A 2019 review concluded:

Telehealth consultations improve clinical outcomes in the areas of wound care, psychiatry, and certain chronic conditions. (Strength of recommendation [SOR]: B, based on inconsistent or limited-quality patient-oriented evidence.) Telehealth may increase patient satisfaction and may reduce cost and health care utilization. (SOR: B, based on inconsistent or limited-quality patient-oriented evidence.) There is insufficient evidence regarding potential harms of telehealth.

We definitely need more research, but the early indicators are generally positive. This makes sense and squares with my clinical experience. Patient reaction is predictably mixed, and seems to be based mostly on comfort with computer technology. Many patients, however, love telehealth visits, for the obvious reasons. They don’t have to drive into the city, find parking, check in, sit in a waiting room, get checked out by a nurse, then finally see the doctor and have a 10 minute conversation, then check out and drive back home. (Obviously experiences will differ depending on the location and distance of your doctor’s clinic.) Rather, they can skip right to the 10 minute conversation. Orders and prescriptions are already all electronic, so they do not need to walk away with a physical script or anything.

This is not optimal for all visits, of course. Some parts of the exam can be done over video, but many parts require physical presence. But patients can easily be sorted into those who are appropriate for telehealth and those who need a face-to-face visit. And, if it is discovered during a telehealth visit that a patient needs to be seen face-to-face, that can be scheduled as a follow up.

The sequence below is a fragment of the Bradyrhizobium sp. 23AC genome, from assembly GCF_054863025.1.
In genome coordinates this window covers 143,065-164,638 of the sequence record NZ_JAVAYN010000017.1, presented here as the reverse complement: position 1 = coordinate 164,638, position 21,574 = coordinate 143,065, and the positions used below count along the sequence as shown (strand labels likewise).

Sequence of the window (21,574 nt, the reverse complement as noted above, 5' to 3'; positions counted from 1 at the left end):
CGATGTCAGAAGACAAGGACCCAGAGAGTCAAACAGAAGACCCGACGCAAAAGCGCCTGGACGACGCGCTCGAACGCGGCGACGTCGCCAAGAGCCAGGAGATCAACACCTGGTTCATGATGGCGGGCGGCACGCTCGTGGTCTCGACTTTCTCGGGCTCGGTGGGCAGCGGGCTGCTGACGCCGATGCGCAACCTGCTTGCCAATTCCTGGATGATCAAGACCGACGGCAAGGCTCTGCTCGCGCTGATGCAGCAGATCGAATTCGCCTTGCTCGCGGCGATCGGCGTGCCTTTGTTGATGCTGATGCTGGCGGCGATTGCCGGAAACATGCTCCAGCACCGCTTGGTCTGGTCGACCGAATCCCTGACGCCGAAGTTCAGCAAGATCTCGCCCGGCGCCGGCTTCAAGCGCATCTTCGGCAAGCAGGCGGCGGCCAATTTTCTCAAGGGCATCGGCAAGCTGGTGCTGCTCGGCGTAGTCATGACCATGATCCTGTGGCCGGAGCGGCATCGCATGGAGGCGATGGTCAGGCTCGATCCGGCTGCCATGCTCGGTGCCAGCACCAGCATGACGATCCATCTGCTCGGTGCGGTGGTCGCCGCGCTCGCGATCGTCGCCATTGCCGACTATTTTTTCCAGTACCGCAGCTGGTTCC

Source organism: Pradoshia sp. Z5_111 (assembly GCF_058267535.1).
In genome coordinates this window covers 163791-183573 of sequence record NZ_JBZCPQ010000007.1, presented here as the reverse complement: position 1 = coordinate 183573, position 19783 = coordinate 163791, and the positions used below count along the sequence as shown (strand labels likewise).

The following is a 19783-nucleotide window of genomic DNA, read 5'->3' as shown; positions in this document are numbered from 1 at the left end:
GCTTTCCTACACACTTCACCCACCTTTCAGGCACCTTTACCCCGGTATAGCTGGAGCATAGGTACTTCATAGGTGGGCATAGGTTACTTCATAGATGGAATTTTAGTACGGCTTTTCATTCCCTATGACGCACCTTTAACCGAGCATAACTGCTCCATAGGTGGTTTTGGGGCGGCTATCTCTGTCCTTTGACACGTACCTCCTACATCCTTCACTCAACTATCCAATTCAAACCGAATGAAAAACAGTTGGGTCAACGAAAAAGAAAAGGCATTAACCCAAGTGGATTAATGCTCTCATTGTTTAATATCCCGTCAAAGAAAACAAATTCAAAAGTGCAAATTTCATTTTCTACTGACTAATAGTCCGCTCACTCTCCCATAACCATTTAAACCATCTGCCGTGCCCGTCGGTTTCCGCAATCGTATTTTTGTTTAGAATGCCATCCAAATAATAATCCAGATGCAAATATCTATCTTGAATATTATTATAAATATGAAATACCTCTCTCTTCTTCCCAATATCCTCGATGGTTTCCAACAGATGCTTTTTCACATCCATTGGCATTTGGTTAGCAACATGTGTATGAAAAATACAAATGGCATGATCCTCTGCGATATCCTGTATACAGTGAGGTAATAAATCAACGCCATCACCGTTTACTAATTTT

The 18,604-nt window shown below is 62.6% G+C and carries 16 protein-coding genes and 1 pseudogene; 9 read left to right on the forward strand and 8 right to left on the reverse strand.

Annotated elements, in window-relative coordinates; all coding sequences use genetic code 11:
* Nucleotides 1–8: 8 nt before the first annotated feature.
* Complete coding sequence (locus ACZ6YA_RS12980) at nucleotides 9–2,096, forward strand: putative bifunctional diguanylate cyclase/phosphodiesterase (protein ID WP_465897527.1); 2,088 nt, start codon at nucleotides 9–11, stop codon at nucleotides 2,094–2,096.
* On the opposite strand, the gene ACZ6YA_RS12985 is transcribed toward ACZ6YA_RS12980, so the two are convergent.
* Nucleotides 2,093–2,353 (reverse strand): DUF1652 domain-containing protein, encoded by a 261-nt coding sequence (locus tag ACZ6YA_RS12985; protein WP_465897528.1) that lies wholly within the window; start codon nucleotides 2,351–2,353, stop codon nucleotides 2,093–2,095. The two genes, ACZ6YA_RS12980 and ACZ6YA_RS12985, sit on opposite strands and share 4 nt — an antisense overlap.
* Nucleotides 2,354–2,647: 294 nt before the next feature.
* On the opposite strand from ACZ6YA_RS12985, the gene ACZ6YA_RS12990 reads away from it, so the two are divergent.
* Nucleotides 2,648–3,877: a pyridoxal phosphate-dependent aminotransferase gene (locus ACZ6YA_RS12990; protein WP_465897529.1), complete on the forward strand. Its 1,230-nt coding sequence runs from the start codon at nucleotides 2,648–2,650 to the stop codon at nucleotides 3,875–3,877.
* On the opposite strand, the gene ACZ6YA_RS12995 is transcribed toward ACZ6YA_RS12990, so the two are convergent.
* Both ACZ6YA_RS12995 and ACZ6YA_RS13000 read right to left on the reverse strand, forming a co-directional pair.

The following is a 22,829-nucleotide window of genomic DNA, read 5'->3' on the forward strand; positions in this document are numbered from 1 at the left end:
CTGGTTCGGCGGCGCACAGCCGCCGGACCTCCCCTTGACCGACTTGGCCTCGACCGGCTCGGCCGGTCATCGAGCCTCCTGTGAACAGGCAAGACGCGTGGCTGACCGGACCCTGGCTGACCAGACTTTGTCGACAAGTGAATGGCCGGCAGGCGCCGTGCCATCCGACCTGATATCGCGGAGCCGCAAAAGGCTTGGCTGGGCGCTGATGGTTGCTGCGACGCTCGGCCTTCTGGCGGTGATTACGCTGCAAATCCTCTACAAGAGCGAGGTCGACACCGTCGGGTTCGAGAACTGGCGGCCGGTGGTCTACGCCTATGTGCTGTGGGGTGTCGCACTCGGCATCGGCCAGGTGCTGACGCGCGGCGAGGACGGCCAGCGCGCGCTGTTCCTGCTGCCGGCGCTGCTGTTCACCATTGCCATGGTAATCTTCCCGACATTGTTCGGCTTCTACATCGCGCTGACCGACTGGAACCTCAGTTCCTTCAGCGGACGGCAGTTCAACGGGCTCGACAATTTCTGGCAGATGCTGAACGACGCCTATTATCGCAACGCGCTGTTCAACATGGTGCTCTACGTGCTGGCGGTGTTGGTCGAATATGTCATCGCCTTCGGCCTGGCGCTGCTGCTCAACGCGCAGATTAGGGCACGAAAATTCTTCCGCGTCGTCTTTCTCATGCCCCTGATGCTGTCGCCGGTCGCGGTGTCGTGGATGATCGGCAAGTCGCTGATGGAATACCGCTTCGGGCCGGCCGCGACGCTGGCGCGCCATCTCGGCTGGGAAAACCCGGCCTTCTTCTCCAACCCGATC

This will also vary from specialty to specialty. Ironically, the specialty perhaps most suited to telehealth visits has also been highly resistant – telemental health. The concern is over whether or not a sufficient provider-client bond can be formed over video, but those concerns are rapidly fading in light of evidence and experience. People apparently have no problem connecting over video.

Not only are appropriate visits much easier for the patients, the entire system potentially benefits. Clinic space can be decompressed of all the patients who do not really need to physically be there, making the whole system function more efficiently, with less crowding and wait times. In urban settings traffic and parking can be improved.

It is also easier to squeeze patients in for a quick telehealth visit, and so patient care can be improved. Some patients miss appointments because they are physically impaired or lack the resources to get to the clinic. Their care will be improved, and the no-show rate can also be decreased making clinics function more efficiently.

I am already seeing all of these benefits in my own clinic, and this is backed by the evidence we have so far. It is critical that after the emergency of the pandemic is over, we don’t go backwards. Now that many providers and patients have seen first hand the potential benefit of telehealth, hopefully there will be sufficient pressure to keep it going and even expand on it. Insurance companies have been a major limiting factor – if they won’t pay for it, it won’t be done. The pandemic flipped the telehealth switch on, and we should not let insurance companies switch it back off.

We are already 25 years late to the telehealth phenomenon, we should seize this moment and not lose another 25 years.


Posted by Steven Novella

Founder and currently Executive Editor of Science-Based Medicine Steven Novella, MD is an academic clinical neurologist at the Yale University School of Medicine. He is also the host and producer of the popular weekly science podcast, The Skeptics’ Guide to the Universe, and the author of the NeuroLogicaBlog, a daily blog that covers news and issues in neuroscience, but also general science, scientific skepticism, philosophy of science, critical thinking, and the intersection of science with the media and society. Dr. Novella also has produced two courses with The Great Courses, and published a book on critical thinking - also called The Skeptics Guide to the Universe.